Wolfenstein II: The New Colossus is a shooter with ambitious aims. The series’ recent revival started off on a strong foot, with The New Order’s bombastic reimagining of a World War 2 that went wrong. Its sequel carries on in the fashion of introducing characters larger than the harrowing lives they’ve lived now under Nazi rule, and sating your thirst for the blood of those responsible for it.
In the aftermath of the first game, which ended on a fairly sacrificial note, it turns out your last gasp victory over General Deathshead didn’t actually stop the German regime. Most of the world has kowtowed to the technologically advanced Nazi forces now employing drones and robots big and small to keep the peace in the American Territories. This setting allowed the writers to delve much further into the world of alternate-history 1960s than the meagre snapshots you could glean from reading letters scattered around the Nazi homelands of Europe.
There are so many windows into that world throughout New Colossus. From the overt juxtaposition of housewives discussing families being black-bagged from their homes during Victory Day parades through an American city, to subtler performances you can eavesdrop on. Some are simple displays of the inhumanity of your enemy, but others play with the similarities they may have with you or act as allegories for the American public’s acceptance of new rule just as German citizens slowly adjusted to Hitler’s policies in the late 1930s.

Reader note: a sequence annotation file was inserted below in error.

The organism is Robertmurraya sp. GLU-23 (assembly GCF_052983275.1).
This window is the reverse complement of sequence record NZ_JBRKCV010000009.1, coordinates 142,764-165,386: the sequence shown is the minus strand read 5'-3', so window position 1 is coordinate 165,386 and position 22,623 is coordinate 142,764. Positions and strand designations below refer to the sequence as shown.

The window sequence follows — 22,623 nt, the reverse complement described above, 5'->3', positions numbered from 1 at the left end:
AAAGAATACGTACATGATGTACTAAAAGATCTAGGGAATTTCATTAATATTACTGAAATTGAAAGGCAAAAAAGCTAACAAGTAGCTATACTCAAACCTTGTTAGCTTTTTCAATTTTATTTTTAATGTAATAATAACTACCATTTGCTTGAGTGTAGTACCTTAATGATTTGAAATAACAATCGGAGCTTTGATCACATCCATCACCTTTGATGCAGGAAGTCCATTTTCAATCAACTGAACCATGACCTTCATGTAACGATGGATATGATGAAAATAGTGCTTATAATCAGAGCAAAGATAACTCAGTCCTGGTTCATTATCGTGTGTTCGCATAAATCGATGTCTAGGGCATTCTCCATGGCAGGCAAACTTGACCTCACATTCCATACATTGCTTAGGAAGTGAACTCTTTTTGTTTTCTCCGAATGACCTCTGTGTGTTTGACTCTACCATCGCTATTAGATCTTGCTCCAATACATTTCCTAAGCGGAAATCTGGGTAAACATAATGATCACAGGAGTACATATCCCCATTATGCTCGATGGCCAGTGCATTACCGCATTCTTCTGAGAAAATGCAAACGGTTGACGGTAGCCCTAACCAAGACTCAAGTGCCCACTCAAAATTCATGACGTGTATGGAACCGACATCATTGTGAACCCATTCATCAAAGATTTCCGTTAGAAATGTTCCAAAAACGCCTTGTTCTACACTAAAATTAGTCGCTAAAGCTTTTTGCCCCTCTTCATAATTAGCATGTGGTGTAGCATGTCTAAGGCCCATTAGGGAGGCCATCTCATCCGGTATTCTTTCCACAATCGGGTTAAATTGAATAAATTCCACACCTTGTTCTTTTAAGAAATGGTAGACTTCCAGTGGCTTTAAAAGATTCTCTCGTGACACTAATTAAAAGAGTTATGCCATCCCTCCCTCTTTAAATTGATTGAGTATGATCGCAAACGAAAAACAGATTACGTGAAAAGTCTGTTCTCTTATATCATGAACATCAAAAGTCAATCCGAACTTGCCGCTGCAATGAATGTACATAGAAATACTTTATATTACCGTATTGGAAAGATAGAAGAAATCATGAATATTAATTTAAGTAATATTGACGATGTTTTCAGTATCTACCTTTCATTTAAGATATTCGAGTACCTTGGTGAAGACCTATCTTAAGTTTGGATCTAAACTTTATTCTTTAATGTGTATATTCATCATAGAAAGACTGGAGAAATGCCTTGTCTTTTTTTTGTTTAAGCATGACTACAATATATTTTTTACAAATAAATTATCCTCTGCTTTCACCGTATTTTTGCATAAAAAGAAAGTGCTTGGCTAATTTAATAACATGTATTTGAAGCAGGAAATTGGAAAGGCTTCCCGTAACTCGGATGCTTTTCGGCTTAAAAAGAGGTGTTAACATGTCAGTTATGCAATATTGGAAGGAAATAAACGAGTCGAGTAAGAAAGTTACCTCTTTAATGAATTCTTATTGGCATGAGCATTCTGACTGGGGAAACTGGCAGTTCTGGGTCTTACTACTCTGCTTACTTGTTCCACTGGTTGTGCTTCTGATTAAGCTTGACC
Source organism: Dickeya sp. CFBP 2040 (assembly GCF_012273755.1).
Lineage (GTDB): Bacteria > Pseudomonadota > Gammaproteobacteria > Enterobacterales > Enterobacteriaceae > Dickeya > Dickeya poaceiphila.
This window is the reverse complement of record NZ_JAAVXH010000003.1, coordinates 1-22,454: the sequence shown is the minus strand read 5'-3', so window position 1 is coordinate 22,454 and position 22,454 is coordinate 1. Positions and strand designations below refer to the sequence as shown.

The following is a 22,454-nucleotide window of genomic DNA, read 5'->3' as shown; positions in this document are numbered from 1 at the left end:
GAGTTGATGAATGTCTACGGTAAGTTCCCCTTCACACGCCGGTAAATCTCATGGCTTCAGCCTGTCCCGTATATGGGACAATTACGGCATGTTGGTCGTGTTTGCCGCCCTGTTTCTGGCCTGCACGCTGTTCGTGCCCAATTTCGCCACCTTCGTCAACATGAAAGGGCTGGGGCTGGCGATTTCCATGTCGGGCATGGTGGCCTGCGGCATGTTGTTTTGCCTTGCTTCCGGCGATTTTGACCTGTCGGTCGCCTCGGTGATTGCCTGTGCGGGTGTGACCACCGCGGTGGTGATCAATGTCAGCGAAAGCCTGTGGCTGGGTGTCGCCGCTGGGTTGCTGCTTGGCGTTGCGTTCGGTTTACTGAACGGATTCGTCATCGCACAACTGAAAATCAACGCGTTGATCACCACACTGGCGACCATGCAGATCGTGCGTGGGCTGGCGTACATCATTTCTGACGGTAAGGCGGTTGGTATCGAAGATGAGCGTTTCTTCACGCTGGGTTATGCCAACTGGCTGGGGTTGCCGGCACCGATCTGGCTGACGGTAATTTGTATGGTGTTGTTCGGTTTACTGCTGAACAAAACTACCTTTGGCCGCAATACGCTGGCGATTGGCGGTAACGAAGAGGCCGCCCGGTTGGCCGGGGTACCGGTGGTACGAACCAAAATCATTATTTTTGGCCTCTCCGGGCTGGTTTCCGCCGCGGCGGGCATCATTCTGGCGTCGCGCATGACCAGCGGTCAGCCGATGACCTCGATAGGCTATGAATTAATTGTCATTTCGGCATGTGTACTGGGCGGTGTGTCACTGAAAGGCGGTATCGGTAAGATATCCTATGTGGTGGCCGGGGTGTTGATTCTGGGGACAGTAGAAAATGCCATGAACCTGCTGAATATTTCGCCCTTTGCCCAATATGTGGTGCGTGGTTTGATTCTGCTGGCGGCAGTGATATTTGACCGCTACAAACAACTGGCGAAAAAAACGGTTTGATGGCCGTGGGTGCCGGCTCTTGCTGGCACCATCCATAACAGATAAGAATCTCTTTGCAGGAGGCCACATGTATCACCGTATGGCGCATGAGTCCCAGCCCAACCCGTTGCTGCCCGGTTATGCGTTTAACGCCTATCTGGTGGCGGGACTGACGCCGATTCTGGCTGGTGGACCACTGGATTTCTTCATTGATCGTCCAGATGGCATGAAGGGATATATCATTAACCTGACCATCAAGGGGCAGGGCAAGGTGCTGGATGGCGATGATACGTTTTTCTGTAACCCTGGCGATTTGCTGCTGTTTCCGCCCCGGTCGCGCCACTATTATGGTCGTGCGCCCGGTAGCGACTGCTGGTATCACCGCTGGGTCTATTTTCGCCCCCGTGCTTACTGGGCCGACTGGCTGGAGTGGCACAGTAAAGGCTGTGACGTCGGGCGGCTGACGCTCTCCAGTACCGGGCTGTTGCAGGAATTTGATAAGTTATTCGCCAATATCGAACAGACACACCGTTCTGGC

Everything is controlled by the state to promote its ideals, including TV (which resistance members continually complain about the quality of) and music. Mick Gordon, famed for his work on the Doom and previous Wolfenstein soundtracks, provides incredibly heavy heart-pumping music to soundtrack your gunfights, but has also put together songs from fake bands with the brief “imagine if German artists had invented pop in the 60s”. In addition to being great satire, they’re annoyingly catchy and split through with propaganda, too. One song by boyband Die Käfer tells people about Changeover Day, when they have to stop speaking English or Bad Things will happen, and it will be stuck in your head for hours.
Even the by-now ubiquitous id Software callback of including the entirety of the original Wolfenstein 3D as an arcade machine also serves as propaganda for the new establishment. With the main character role-reversed as an SS officer fighting through the Kreisau Circle HQ complete with Blazkowicz posters on the walls. The blue SS guards are now red and shout “Mother Russia” instead of “Schutzstaffel!”
No Place Like Home
The arcade cabinet resides on your home hub, the captured Eva’s Hammer – a gigantic U-boat so big your crew has forgotten sections of it exist. This single location is one of the greatest examples of immersive storytelling I can recall in games. Between each mission, new faces appear, they find a corner or a closet to call their bunk, and decorate it with items that bare their soul. And these faces react to one another, too. Storylines develop and play out if you take the time to go and check in on your crew. Some are rare gems of comedy sold through the body language of their actors, others heartwarming dramas. The voice acting and writing in all of them are no less than phenomenal. And this is a game about shooting Nazis. You don’t need any motivation, but it pours out of every crevice of Eva’s Hammer.